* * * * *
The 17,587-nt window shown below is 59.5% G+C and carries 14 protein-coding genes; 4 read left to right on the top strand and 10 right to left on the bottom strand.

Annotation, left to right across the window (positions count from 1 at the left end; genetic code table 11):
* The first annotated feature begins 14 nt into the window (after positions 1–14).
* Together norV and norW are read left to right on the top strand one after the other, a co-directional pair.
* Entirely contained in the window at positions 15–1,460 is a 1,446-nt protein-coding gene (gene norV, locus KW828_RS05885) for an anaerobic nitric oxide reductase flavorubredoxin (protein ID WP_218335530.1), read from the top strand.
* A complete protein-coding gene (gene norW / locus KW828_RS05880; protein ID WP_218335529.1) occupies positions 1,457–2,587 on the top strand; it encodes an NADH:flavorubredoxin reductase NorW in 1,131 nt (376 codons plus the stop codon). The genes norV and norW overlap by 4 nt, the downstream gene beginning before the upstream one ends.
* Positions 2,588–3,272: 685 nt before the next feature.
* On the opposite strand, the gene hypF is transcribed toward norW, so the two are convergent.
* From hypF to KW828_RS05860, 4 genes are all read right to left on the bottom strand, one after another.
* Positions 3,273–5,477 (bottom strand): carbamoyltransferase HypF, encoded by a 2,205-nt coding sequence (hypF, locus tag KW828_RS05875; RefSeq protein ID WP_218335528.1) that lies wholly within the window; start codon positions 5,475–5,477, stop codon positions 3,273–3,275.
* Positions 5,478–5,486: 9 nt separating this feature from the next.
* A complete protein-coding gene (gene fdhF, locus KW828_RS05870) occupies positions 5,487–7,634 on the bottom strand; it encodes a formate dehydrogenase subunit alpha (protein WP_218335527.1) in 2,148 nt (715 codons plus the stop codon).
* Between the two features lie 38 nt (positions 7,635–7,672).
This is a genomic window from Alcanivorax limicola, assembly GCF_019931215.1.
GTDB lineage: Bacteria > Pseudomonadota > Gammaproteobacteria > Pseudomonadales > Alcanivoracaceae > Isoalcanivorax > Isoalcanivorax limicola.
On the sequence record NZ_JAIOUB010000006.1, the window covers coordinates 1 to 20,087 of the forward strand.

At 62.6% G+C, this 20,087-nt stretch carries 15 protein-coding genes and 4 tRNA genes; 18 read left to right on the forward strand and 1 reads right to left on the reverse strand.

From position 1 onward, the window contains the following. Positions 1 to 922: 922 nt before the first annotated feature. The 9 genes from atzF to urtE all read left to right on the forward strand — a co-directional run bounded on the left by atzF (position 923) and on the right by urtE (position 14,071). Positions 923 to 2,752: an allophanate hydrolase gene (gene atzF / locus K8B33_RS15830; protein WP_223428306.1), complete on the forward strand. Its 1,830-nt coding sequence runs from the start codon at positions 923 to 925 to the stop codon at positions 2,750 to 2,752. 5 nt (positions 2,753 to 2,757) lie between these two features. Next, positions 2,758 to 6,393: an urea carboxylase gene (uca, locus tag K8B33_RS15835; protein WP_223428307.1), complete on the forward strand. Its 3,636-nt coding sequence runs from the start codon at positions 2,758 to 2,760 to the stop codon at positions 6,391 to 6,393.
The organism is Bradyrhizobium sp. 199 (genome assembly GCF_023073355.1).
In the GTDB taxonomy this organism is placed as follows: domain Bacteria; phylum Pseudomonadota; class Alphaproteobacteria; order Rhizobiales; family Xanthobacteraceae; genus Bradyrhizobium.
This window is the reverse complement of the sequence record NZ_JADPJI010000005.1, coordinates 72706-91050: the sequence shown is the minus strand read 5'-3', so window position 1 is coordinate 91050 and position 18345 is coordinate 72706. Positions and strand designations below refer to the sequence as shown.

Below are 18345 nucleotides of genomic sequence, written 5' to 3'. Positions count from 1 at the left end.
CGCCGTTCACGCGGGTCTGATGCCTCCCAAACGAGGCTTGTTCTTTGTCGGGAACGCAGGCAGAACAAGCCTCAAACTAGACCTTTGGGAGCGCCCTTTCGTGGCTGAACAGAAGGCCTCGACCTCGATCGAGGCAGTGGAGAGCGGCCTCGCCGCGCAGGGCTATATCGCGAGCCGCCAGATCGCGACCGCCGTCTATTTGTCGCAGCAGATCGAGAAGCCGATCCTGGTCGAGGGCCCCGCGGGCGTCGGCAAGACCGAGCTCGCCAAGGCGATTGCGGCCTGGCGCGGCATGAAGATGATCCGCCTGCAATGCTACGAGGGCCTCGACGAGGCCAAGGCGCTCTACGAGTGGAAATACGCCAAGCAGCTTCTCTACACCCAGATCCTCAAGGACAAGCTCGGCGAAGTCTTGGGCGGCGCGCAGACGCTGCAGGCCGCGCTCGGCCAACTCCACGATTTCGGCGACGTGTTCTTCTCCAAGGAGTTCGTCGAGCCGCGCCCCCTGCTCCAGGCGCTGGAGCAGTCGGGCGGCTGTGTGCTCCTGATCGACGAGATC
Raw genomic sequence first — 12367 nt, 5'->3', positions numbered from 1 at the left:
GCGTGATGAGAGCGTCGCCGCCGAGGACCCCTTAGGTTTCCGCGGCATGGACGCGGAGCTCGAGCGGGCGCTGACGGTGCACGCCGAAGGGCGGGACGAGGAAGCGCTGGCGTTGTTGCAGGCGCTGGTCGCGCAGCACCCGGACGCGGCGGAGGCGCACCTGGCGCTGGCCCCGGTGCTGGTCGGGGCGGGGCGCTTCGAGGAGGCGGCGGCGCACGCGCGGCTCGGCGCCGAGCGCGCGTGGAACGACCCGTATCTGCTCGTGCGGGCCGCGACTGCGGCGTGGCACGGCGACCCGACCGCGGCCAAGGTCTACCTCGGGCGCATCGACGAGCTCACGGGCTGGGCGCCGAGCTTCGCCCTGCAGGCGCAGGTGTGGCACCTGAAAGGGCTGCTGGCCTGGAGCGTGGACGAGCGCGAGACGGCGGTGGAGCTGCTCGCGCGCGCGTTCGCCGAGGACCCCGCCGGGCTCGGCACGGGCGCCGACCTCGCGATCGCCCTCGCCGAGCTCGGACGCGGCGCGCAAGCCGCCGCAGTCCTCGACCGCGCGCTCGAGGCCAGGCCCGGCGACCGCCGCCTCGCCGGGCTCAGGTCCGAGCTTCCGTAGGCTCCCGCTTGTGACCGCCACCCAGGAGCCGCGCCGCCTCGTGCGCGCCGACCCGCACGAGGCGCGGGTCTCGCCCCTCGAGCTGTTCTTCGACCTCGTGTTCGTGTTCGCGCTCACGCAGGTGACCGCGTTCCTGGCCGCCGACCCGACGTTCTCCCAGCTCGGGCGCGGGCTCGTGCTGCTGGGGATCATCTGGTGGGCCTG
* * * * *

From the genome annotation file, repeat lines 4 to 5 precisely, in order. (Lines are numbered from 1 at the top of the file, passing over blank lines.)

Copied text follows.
* Together norV and norW are read left to right on the top strand one after the other, a co-directional pair.
* Entirely contained in the window at positions 15–1,460 is a 1,446-nt protein-coding gene (gene norV, locus KW828_RS05885) for an anaerobic nitric oxide reductase flavorubredoxin (protein ID WP_218335530.1), read from the top strand.